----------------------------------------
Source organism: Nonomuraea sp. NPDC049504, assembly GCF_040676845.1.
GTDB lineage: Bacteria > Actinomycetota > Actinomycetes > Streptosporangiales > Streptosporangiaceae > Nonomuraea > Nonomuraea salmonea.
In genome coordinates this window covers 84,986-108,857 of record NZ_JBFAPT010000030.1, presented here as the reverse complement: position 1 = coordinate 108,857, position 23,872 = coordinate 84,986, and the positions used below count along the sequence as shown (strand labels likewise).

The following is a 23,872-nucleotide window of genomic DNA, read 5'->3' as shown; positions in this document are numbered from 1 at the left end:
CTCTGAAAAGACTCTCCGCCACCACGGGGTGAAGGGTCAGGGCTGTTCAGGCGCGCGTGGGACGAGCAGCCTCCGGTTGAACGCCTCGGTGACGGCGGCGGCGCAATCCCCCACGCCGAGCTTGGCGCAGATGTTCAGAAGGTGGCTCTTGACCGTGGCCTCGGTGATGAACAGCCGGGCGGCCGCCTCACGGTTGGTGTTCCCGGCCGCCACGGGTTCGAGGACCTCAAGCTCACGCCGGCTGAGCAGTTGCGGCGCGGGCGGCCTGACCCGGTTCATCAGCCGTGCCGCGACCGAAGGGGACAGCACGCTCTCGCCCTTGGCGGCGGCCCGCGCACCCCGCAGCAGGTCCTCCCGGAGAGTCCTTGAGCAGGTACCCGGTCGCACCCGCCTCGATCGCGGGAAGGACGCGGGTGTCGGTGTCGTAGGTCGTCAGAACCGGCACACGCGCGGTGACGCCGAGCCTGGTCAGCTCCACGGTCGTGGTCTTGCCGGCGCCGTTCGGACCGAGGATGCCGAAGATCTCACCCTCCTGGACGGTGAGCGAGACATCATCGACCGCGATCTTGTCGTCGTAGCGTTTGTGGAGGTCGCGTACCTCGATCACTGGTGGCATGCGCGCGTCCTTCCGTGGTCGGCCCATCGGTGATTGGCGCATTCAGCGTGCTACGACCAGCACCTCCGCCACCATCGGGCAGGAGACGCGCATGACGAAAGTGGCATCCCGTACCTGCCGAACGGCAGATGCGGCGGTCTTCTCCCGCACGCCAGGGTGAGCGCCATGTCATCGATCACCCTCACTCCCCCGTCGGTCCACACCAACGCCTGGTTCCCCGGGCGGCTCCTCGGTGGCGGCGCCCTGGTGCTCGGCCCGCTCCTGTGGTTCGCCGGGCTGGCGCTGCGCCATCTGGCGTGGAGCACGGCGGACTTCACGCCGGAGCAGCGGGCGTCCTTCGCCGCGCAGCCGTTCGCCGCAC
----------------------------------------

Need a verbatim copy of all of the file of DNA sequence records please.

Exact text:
Source organism: Nonomuraea sp. NPDC049504, assembly GCF_040676845.1.
GTDB lineage: Bacteria > Actinomycetota > Actinomycetes > Streptosporangiales > Streptosporangiaceae > Nonomuraea > Nonomuraea salmonea.
In genome coordinates this window covers 84,986-108,857 of record NZ_JBFAPT010000030.1, presented here as the reverse complement: position 1 = coordinate 108,857, position 23,872 = coordinate 84,986, and the positions used below count along the sequence as shown (strand labels likewise).

The following is a 23,872-nucleotide window of genomic DNA, read 5'->3' as shown; positions in this document are numbered from 1 at the left end:
CTCTGAAAAGACTCTCCGCCACCACGGGGTGAAGGGTCAGGGCTGTTCAGGCGCGCGTGGGACGAGCAGCCTCCGGTTGAACGCCTCGGTGACGGCGGCGGCGCAATCCCCCACGCCGAGCTTGGCGCAGATGTTCAGAAGGTGGCTCTTGACCGTGGCCTCGGTGATGAACAGCCGGGCGGCCGCCTCACGGTTGGTGTTCCCGGCCGCCACGGGTTCGAGGACCTCAAGCTCACGCCGGCTGAGCAGTTGCGGCGCGGGCGGCCTGACCCGGTTCATCAGCCGTGCCGCGACCGAAGGGGACAGCACGCTCTCGCCCTTGGCGGCGGCCCGCGCACCCCGCAGCAGGTCCTCCCGGAGAGTCCTTGAGCAGGTACCCGGTCGCACCCGCCTCGATCGCGGGAAGGACGCGGGTGTCGGTGTCGTAGGTCGTCAGAACCGGCACACGCGCGGTGACGCCGAGCCTGGTCAGCTCCACGGTCGTGGTCTTGCCGGCGCCGTTCGGACCGAGGATGCCGAAGATCTCACCCTCCTGGACGGTGAGCGAGACATCATCGACCGCGATCTTGTCGTCGTAGCGTTTGTGGAGGTCGCGTACCTCGATCACTGGTGGCATGCGCGCGTCCTTCCGTGGTCGGCCCATCGGTGATTGGCGCATTCAGCGTGCTACGACCAGCACCTCCGCCACCATCGGGCAGGAGACGCGCATGACGAAAGTGGCATCCCGTACCTGCCGAACGGCAGATGCGGCGGTCTTCTCCCGCACGCCAGGGTGAGCGCCATGTCATCGATCACCCTCACTCCCCCGTCGGTCCACACCAACGCCTGGTTCCCCGGGCGGCTCCTCGGTGGCGGCGCCCTGGTGCTCGGCCCGCTCCTGTGGTTCGCCGGGCTGGCGCTGCGCCATCTGGCGTGGAGCACGGCGGACTTCACGCCGGAGCAGCGGGCGTCCTTCGCCGCGCAGCCGTTCGCCGCAC